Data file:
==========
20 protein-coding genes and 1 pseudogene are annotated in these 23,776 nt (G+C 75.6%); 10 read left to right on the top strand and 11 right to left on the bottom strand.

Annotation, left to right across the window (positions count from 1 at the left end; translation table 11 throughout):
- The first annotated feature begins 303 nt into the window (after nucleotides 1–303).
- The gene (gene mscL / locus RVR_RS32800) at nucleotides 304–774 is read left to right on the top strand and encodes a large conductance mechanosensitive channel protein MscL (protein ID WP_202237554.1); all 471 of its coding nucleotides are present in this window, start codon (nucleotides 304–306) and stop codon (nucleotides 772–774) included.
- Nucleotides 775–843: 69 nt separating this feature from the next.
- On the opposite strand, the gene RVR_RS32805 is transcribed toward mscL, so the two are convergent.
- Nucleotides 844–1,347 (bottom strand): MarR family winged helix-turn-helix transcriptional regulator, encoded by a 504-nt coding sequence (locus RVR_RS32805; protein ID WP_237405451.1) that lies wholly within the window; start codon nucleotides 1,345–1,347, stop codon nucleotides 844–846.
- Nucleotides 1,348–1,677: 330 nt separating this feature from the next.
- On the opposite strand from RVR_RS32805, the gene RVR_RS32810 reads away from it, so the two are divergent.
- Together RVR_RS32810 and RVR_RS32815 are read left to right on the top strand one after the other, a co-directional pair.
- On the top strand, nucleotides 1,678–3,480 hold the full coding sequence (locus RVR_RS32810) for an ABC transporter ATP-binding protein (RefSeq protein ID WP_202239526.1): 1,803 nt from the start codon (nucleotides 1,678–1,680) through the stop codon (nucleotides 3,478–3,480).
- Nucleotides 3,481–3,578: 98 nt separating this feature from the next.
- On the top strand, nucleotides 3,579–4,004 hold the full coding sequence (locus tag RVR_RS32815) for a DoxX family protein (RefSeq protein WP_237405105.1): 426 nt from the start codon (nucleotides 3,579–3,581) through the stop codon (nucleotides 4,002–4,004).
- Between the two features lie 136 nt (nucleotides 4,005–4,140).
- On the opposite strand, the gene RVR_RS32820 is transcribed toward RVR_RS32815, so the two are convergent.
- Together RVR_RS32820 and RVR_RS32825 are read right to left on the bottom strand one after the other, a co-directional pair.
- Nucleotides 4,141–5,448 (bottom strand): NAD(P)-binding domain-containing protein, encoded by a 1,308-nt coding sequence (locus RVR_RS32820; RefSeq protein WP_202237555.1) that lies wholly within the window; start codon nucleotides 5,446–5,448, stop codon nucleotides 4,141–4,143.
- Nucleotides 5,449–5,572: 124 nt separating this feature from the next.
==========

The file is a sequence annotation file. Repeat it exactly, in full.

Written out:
20 protein-coding genes and 1 pseudogene are annotated in these 23,776 nt (G+C 75.6%); 10 read left to right on the top strand and 11 right to left on the bottom strand.

Annotation, left to right across the window (positions count from 1 at the left end; translation table 11 throughout):
- The first annotated feature begins 303 nt into the window (after nucleotides 1–303).
- The gene (gene mscL / locus RVR_RS32800) at nucleotides 304–774 is read left to right on the top strand and encodes a large conductance mechanosensitive channel protein MscL (protein ID WP_202237554.1); all 471 of its coding nucleotides are present in this window, start codon (nucleotides 304–306) and stop codon (nucleotides 772–774) included.
- Nucleotides 775–843: 69 nt separating this feature from the next.
- On the opposite strand, the gene RVR_RS32805 is transcribed toward mscL, so the two are convergent.
- Nucleotides 844–1,347 (bottom strand): MarR family winged helix-turn-helix transcriptional regulator, encoded by a 504-nt coding sequence (locus RVR_RS32805; protein ID WP_237405451.1) that lies wholly within the window; start codon nucleotides 1,345–1,347, stop codon nucleotides 844–846.
- Nucleotides 1,348–1,677: 330 nt separating this feature from the next.
- On the opposite strand from RVR_RS32805, the gene RVR_RS32810 reads away from it, so the two are divergent.
- Together RVR_RS32810 and RVR_RS32815 are read left to right on the top strand one after the other, a co-directional pair.
- On the top strand, nucleotides 1,678–3,480 hold the full coding sequence (locus RVR_RS32810) for an ABC transporter ATP-binding protein (RefSeq protein ID WP_202239526.1): 1,803 nt from the start codon (nucleotides 1,678–1,680) through the stop codon (nucleotides 3,478–3,480).
- Nucleotides 3,481–3,578: 98 nt separating this feature from the next.
- On the top strand, nucleotides 3,579–4,004 hold the full coding sequence (locus tag RVR_RS32815) for a DoxX family protein (RefSeq protein WP_237405105.1): 426 nt from the start codon (nucleotides 3,579–3,581) through the stop codon (nucleotides 4,002–4,004).
- Between the two features lie 136 nt (nucleotides 4,005–4,140).
- On the opposite strand, the gene RVR_RS32820 is transcribed toward RVR_RS32815, so the two are convergent.
- Together RVR_RS32820 and RVR_RS32825 are read right to left on the bottom strand one after the other, a co-directional pair.
- Nucleotides 4,141–5,448 (bottom strand): NAD(P)-binding domain-containing protein, encoded by a 1,308-nt coding sequence (locus RVR_RS32820; RefSeq protein WP_202237555.1) that lies wholly within the window; start codon nucleotides 5,446–5,448, stop codon nucleotides 4,141–4,143.
- Nucleotides 5,449–5,572: 124 nt separating this feature from the next.